Scientists discovered a microplate, which they call “Malpelo,” while analyzing the junction of three other plates in the eastern Pacific Ocean. It lies off the west coast of Ecuador.
The Malpelo Plate, named for an island and an underwater ridge it contains, is the 57th plate to be discovered and the first in nearly a decade, say the researchers led by Rice University geophysicist Richard Gordon. They are sure there are more to be found.
How do geologists discover a plate? In this case, they carefully studied the movements of other plates and their evolving relationships to one another as the plates move at a rate of millimeters to centimeters per year.
The Pacific lithospheric plate that roughly defines the volcanic Ring of Fire is one of about 10 major rigid tectonic plates that float and move atop Earth’s mantle, which behaves like a fluid over geologic time. Interactions at the edges of the moving plates account for most earthquakes experienced on the planet. There are many small plates that fill the gaps between the big ones, and the Pacific Plate meets two of those smaller plates, the Cocos and Nazca, west of the Galapagos Islands.
One way to judge how plates move is to study plate-motion circuits, which quantify how the rotation speed of each object in a group (its angular velocity) affects all the others. Rates of seafloor spreading determined from marine magnetic anomalies combined with the angles at which the plates slide by each other over time tells scientists how fast the plates are turning.
“When you add up the angular velocities of these three plates, they ought to sum to zero,” Gordon says. “In this case, the velocity doesn’t sum to zero at all. It sums to 15 millimeters a year, which is huge.”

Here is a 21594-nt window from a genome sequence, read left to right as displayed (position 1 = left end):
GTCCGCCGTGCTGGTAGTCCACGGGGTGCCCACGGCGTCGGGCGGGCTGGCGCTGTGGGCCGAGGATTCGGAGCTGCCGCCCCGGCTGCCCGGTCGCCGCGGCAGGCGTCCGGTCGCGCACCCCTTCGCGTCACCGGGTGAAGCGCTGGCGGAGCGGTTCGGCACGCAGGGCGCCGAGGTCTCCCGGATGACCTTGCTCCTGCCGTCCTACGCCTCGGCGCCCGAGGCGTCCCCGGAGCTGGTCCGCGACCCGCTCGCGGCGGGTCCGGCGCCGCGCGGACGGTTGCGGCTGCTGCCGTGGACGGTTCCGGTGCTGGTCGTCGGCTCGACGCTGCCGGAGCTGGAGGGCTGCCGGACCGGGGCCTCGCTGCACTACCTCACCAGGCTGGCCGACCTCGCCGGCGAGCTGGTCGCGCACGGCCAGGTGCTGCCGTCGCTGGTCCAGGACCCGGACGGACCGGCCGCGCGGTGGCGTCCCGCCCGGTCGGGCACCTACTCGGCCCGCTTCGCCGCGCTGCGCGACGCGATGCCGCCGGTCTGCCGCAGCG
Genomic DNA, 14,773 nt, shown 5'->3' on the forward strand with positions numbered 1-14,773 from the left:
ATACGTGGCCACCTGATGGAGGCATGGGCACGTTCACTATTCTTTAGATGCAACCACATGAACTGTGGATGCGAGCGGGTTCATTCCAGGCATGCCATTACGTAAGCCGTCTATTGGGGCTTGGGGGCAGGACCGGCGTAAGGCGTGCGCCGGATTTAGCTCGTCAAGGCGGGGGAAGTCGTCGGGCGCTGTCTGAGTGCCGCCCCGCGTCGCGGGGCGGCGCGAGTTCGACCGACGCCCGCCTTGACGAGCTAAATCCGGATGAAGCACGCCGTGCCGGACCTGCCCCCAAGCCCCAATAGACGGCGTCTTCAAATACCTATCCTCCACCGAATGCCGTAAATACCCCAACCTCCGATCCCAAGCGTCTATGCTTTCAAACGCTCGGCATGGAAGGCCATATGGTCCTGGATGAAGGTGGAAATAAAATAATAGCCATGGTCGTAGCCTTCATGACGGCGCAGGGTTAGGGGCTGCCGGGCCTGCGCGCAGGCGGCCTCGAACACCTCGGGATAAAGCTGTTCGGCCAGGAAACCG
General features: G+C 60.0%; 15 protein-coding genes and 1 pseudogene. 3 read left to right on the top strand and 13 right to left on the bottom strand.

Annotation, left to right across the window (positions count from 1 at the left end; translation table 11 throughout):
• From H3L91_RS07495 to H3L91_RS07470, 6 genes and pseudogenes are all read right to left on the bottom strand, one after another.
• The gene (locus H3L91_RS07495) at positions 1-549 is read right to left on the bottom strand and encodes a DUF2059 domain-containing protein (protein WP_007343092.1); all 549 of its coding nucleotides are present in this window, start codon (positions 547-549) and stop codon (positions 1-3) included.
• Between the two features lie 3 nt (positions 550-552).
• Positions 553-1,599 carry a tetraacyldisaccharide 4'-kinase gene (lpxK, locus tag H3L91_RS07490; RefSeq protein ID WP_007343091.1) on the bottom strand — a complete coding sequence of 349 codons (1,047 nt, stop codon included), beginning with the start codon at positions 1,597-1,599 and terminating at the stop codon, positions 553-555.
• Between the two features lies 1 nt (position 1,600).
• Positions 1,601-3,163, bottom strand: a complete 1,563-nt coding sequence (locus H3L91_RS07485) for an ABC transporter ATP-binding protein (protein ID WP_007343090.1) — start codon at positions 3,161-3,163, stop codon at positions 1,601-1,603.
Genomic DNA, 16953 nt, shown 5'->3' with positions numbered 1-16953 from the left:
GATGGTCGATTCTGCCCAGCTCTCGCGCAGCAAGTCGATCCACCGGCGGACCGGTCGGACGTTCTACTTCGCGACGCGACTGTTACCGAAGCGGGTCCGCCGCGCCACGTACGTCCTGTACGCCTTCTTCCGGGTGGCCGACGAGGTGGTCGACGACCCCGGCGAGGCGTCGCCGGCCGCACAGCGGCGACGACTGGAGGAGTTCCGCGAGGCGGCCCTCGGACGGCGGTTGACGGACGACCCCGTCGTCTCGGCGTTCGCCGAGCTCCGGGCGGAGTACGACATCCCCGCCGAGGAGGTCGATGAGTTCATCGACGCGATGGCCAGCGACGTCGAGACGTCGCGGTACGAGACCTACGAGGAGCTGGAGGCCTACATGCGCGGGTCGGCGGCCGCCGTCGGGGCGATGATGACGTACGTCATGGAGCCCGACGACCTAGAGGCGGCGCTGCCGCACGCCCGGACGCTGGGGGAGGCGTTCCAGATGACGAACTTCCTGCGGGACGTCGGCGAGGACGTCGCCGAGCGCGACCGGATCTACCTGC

That made the Pacific-Cocos-Nazca circuit a misfit, which meant at least one other plate in the vicinity had to make up the difference. Misfits are a cause for concern—and a clue.
Knowing the numbers were amiss, the researchers drew upon a Columbia University database of extensive multibeam sonar soundings west of Ecuador and Colombia to identify a previously unknown plate boundary between the Galapagos Islands and the coast.
Previous researchers had assumed most of the region east of the known Panama transform fault was part of the Nazca plate, but the researchers determined it moves independently. “If this is moving in a different direction, then this is not the Nazca plate,” Gordon says. “We realized this is a different plate and it’s moving relative to the Nazca.”
Evidence for the Malpelo plate came with the researchers’ identification of a diffuse plate boundary that runs from the Panama Transform Fault eastward to where the diffuse plate boundary intersects a deep oceanic trench just offshore of Ecuador and Colombia.
“A diffuse boundary is best described as a series of many small, hard-to-spot faults rather than a ridge or transform fault that sharply defines the boundary of two plates,” Gordon says. “Because earthquakes along diffuse boundaries tend to be small and less frequent than along transform faults, there was little information in the seismic record to indicate this one’s presence.”
“With the Malpelo accounted for, the new circuit still doesn’t close to zero and the shrinking Pacific Plate isn’t enough to account for the difference either,” says lead author Tuo Zhang. “The nonclosure around this triple junction goes down—not to zero, but only to 10 or 11 millimeters a year.
“Since we’re trying to understand global deformation, we need to understand where the rest of that velocity is going,” he says. “So we think there’s another plate we’re missing.”
Coauthors Jay Mishra and Chengzu Wang contributed to the study in Geophysical Research Letters.
The National Science Foundation supported the research.
Source: Rice University